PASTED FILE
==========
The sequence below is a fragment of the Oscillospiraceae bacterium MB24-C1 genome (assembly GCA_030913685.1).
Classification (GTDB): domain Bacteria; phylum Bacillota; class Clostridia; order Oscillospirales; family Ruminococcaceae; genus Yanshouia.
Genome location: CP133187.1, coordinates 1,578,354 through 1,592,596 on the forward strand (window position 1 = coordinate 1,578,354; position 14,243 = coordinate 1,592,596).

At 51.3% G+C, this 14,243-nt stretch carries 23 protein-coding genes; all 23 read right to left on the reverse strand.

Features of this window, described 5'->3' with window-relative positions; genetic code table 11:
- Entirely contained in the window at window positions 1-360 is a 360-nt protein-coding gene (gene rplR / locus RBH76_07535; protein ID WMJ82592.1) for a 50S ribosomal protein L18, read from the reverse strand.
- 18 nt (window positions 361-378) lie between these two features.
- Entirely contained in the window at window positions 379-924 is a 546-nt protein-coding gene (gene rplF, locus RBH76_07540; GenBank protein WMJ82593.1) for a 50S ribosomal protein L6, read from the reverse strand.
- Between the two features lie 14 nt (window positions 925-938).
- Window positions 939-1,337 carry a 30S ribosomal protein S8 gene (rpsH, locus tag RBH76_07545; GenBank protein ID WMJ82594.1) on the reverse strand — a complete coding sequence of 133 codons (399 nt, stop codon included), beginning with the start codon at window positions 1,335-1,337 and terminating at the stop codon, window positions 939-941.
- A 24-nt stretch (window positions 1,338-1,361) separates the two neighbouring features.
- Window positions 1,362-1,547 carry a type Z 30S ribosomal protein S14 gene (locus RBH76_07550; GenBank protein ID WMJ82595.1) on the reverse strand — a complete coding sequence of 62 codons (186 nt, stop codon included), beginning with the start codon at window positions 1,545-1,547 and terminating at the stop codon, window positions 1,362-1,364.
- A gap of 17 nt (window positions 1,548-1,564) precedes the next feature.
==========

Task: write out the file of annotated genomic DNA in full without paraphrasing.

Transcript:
The sequence below is a fragment of the Oscillospiraceae bacterium MB24-C1 genome (assembly GCA_030913685.1).
Classification (GTDB): domain Bacteria; phylum Bacillota; class Clostridia; order Oscillospirales; family Ruminococcaceae; genus Yanshouia.
Genome location: CP133187.1, coordinates 1,578,354 through 1,592,596 on the forward strand (window position 1 = coordinate 1,578,354; position 14,243 = coordinate 1,592,596).

At 51.3% G+C, this 14,243-nt stretch carries 23 protein-coding genes; all 23 read right to left on the reverse strand.

Features of this window, described 5'->3' with window-relative positions; genetic code table 11:
- Entirely contained in the window at window positions 1-360 is a 360-nt protein-coding gene (gene rplR / locus RBH76_07535; protein ID WMJ82592.1) for a 50S ribosomal protein L18, read from the reverse strand.
- 18 nt (window positions 361-378) lie between these two features.
- Entirely contained in the window at window positions 379-924 is a 546-nt protein-coding gene (gene rplF, locus RBH76_07540; GenBank protein WMJ82593.1) for a 50S ribosomal protein L6, read from the reverse strand.
- Between the two features lie 14 nt (window positions 925-938).
- Window positions 939-1,337 carry a 30S ribosomal protein S8 gene (rpsH, locus tag RBH76_07545; GenBank protein ID WMJ82594.1) on the reverse strand — a complete coding sequence of 133 codons (399 nt, stop codon included), beginning with the start codon at window positions 1,335-1,337 and terminating at the stop codon, window positions 939-941.
- A 24-nt stretch (window positions 1,338-1,361) separates the two neighbouring features.
- Window positions 1,362-1,547 carry a type Z 30S ribosomal protein S14 gene (locus RBH76_07550; GenBank protein ID WMJ82595.1) on the reverse strand — a complete coding sequence of 62 codons (186 nt, stop codon included), beginning with the start codon at window positions 1,545-1,547 and terminating at the stop codon, window positions 1,362-1,364.
- A gap of 17 nt (window positions 1,548-1,564) precedes the next feature.